Although median pay for chief executives in Britain dropped by 13 percent between 2017 and 2018, it was still over 117 times that of the average British full-time worker, according to figures issued on Wednesday by the Chartered Institute of Personnel and Development (CIPD), a professional body for human resource and people development.
Data showed CEOs’ median pay in FTSE 100, UK’s largest listed 100 companies, decreased by 13 percent from 3.97 million pounds (about 4.82 million U.S. dollars) in 2017 to 3.46 million pounds in 2018.
However, the bosses’ salaries were still over 117 times that of the average full-time worker, which earned some 29,574 pounds a year.
Regarding the disparity in gender, there were only six female CEOs in the FTSE 100 in 2018, earning just 4.2 percent of the total pay.
Peter Cheese, chief executive of the CIPD, said that fairness is one of the biggest challenges facing society today.
The gulf between the pay at the top and the bottom ends of companies is slightly smaller but it is still unacceptably wide and undermines public trust in business, he said.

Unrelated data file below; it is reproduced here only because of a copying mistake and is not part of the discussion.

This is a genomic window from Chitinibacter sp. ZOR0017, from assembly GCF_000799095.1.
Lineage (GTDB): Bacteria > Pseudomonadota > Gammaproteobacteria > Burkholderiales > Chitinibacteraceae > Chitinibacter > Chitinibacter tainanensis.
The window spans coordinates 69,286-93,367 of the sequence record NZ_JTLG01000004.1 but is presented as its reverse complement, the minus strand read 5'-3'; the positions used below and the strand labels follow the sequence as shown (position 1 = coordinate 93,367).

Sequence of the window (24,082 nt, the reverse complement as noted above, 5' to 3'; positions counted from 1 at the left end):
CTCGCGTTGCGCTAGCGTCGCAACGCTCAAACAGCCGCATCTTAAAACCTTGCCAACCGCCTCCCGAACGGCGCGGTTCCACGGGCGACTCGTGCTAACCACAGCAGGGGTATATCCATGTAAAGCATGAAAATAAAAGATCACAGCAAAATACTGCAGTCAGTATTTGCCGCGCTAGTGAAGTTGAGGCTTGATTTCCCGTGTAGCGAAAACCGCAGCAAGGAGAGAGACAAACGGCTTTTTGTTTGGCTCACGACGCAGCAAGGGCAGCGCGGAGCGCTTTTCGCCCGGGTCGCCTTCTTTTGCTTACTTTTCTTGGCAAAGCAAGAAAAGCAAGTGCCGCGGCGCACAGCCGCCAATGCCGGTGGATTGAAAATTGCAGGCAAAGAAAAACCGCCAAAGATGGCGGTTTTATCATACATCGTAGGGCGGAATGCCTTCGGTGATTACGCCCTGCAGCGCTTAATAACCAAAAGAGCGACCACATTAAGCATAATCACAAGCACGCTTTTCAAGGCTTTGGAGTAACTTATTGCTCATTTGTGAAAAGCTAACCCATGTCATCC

“We must question if CEOs are overly focused on financial measures and are being incentivized to keep share prices high rather than focusing on the long-term health of their business,” Cheese said.
Luke Hildyard, director of the High Pay Centre, an independent think tank focusing on pay for top earners, said: “A slight fall in the pay of FTSE 100 CEOs is welcome and reflects improvements to the governance of the UK’s biggest companies and a growing recognition of the need to address the rampant economic inequality in the UK.”
“At the same time, CEO pay awards and the share of total incomes going to the very richest in society remain very high compared to the level of 20 years ago,” Hildyard said.
He added that the public should have confidence that the biggest businesses are working for the good of the economy as a whole rather than the enrichment of a few people at the top. (1 pound = 1.21 U.S. dollars)